EUGRIS Corner. New Documents on EUGRIS, the platform for European contaminated soil and water information. See to access important new information from Europe, including the following documents and web links. Look at the New RESOURCES section under NEWS. More than 25 new resources, projects and news items were added to EUGRIS in March 2007. These include:

European Union Strategic Framework 7 Environmental Technologies Info Day Session. This link provides access to all the presentations from an EU event held in January 2007. The major intention of the event held in Brussels was to provide detailed information about the various topics identified in the first call for proposals under FP7. The program provided an overview of the research themes and administrative procedures. It also had four parallel sessions on 1) Water and Soil technologies; 2) Waste and Clean Processes; 3) Built Environment and Cultural Heritage; and 4) Risk assessment of chemicals and alternative strategies for testing. For access to the presentations and concluding remarks, see

The Urban Environment. This report was published by the Royal Commission on Environmental Pollution United Kingdom. It identifies 4 priority themes: sustainable urban transport; sustainable urban management (Local Agenda 21, EMAS, indicators); sustainable urban construction (resource and energy efficiency, demolition waste, design issues); and sustainable urban design, including land use-regeneration, brown field sites, urban sprawl, land use densities (March 2007, 232 pages). View or download at .

After Minerals Website. This website was developed by the UK Royal Society for the Protection of Birds. They offer it as a resource for everyone with an interest in quarry restoration. Minerals sites offer an opportunity to create important habitats on a huge scale, benefiting wildlife and providing people with wonderful places to enjoy. The website includes: case studies; habitat advice and a mapping tool. See .

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> Conferences and Symposia
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2007 Community Involvement Conference and Training, Jacksonville, June 19-22. This EPA conference brings together public participation and community involvement professionals from EPA and its federal, state, tribal, and local partners. The theme of this conference is Community Involvement: Celebrating the Past, Looking to the Future. It will celebrate the successes of the past ten years and also explore forward-looking, innovative approaches for government to interact with communities to promote the protection and sustainability of the environment. The conference will include several plenary sessions and dozens of engaging and interactive concurrent sessions. It also will feature field trips, exhibits, a poster session, evening activities, and many networking opportunities. Several four- and eight-hour post-conference training workshops will be offered. For more information and to register, see .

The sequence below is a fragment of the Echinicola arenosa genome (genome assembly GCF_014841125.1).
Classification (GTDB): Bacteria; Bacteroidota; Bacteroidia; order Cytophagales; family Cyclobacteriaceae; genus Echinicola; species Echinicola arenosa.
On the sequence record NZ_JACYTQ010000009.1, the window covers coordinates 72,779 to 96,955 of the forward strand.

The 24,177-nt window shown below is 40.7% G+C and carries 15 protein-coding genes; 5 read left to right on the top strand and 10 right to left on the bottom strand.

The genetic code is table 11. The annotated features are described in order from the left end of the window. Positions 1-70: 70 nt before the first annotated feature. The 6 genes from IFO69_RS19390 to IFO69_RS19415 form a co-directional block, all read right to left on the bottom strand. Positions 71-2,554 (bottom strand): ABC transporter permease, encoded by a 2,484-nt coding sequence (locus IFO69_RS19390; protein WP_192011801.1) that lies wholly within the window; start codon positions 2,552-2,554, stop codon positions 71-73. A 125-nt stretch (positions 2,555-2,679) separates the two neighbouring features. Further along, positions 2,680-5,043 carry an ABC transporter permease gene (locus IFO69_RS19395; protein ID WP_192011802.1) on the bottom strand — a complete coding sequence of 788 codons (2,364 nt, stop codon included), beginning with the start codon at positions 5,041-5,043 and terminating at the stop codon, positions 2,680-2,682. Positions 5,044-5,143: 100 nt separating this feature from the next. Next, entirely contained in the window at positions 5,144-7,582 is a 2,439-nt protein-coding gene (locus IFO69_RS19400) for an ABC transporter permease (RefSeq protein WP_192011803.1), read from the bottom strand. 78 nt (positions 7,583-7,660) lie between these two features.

NOTE: For TechDirect, we prefer to concentrate mainly on new documents and the Internet live events. However, we do support an area on CLU-IN where announcement of conferences and courses can be regularly posted. Currently there are 146 conferences and courses featured. We invite sponsors to input information on their events at . Likewise, readers may visit this area for news of upcoming events that might be of interest. It allows users to search events by location, topic, time period, etc.